Nokia Corporation's Sales Slump on Mobile Networks Weakness

Nokia reported its first-quarter results before the market open on Tuesday, May 10. The company's acquisition of Alcatel-Lucent is now complete, and Nokia raised its goal for cost synergies related to the acquisition. Here's what investors need to know about Nokia's results.

The raw numbers


Q1 2016

Q1 2015

YOY Growth


5.60 billion euros

6.13 billion euros



139 million euros

184 million euros



0.03 euros

0.05 euros


All figures non-IFRS (non-international financial reporting standards). Q1 2015 figures combine Nokia and Alcatel-Lucent results. YOY=year over year. Data source: Nokia Q1 2016 earnings report.

What happened with Nokia this quarter

Weakness in Nokia's mobile networks business was responsible for much of the company's revenue decline.

  • Nokia's Networks revenue declined by 8% year over year. This decline was driven by a 12% slump in ultra broadband networks revenue, which was primarily the result of weakness in mobile networks.
  • Nokia Technologies suffered a 27% year-over-year decline. Excluding the effects of various items during the first quarter of 2015, sales rose by 10% because of higher intellectual property licensing volume.
  • Nokia's acquisition of Alcatel-Lucent is now complete. The company plans head-count reductions as part of its global synergy and transformation program, largely in areas where there are overlaps between Nokia and Alcatel-Lucent. These head-count reductions will occur between now and the end of 2018.

Now that the acquisition is complete, Nokia provided various pieces of guidance.

  • Nokia expects annual operating cost synergies of at least 900 million euros by 2018. Previous guidance called for approximately 900 euros.
  • Nokia's Networks business is expected to post a year-over-year decline in non-IFRS revenue during 2016. Non-IFRS operating margin expected to be above 7%.
  • Sales guidance for Nokia Technologies wasn't provided, because of uncertainties in the timing and value of significant licensing agreements.

What management had to say

Nokia President and CEO Rajeev Suri reiterated the company's view that headwinds in the wireless sector would persist this year:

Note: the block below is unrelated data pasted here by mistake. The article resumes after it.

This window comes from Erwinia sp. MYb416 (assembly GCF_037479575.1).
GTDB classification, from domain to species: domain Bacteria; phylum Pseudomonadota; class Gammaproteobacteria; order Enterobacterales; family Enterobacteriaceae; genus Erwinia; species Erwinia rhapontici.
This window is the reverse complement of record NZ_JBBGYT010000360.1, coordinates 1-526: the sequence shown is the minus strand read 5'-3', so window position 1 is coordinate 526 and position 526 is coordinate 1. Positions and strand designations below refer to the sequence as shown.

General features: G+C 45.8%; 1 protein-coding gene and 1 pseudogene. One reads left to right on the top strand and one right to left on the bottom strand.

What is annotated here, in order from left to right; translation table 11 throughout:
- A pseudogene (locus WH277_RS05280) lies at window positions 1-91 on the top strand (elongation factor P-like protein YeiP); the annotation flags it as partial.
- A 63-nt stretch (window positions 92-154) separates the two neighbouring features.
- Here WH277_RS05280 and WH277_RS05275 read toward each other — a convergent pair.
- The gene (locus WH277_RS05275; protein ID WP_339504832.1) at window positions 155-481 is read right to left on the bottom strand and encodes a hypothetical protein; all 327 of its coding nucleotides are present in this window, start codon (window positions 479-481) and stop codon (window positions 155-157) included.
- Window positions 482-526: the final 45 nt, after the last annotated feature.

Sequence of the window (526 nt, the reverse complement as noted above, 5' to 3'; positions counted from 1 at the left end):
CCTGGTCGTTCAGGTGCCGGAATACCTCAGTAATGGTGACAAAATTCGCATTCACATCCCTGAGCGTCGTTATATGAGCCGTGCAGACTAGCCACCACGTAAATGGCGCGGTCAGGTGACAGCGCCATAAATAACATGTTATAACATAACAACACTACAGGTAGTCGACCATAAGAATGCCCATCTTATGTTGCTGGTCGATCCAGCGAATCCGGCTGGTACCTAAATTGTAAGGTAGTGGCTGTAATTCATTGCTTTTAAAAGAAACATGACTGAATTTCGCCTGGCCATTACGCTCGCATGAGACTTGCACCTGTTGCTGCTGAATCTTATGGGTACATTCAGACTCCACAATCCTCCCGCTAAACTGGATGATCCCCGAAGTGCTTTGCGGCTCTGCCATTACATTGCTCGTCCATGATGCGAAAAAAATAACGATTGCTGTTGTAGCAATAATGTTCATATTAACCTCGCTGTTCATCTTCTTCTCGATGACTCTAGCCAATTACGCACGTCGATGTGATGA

Suri also gave investors an update on the progress of the Alcatel-Lucent integration:

"While integrations of the scale of Alcatel-Lucent are complex and take time, we are now sufficiently confident in our progress that we are targeting synergies that are both more than and faster than our original plan. We already have agreed transition plans that cover the most pressing areas of portfolio overlap with most of our top customers; have begun the process of reducing overlapping personnel including initial reductions in the United States and several other countries; started to consolidate our real estate footprint with several sites already closed and 30 more scheduled for the current quarter; and completed 40 projects with suppliers to drive procurement savings, with 200 more projects currently under way and plans for hundreds of additional projects to be launched largely over the course of Q2 2016."

Looking forward

Headwinds in the Networks business, which led to the decline in Nokia's first-quarter revenue and weak guidance for 2016, led the stock to drop by about 6.7% on the day results were announced. On a non-adjusted basis, Nokia reported a 613 million euro loss, with the discrepancy due to various exclusions such as the amortization of intangible assets and the valuation of deferred revenue and inventory related to the acquisition of Alcatel-Lucent.

Going forward, the complicated integration of Alcatel-Lucent will have a lot of moving parts, and investors should keep an eye on the company's progress achieving its cost synergy goal.

The article Nokia Corporation's Sales Slump on Mobile Networks Weakness originally appeared on

Timothy Green has no position in any stocks mentioned. The Motley Fool has no position in any of the stocks mentioned. Try any of our Foolish newsletter services free for 30 days. We Fools may not all hold the same opinions, but we all believe that considering a diverse range of insights makes us better investors. The Motley Fool has a disclosure policy.

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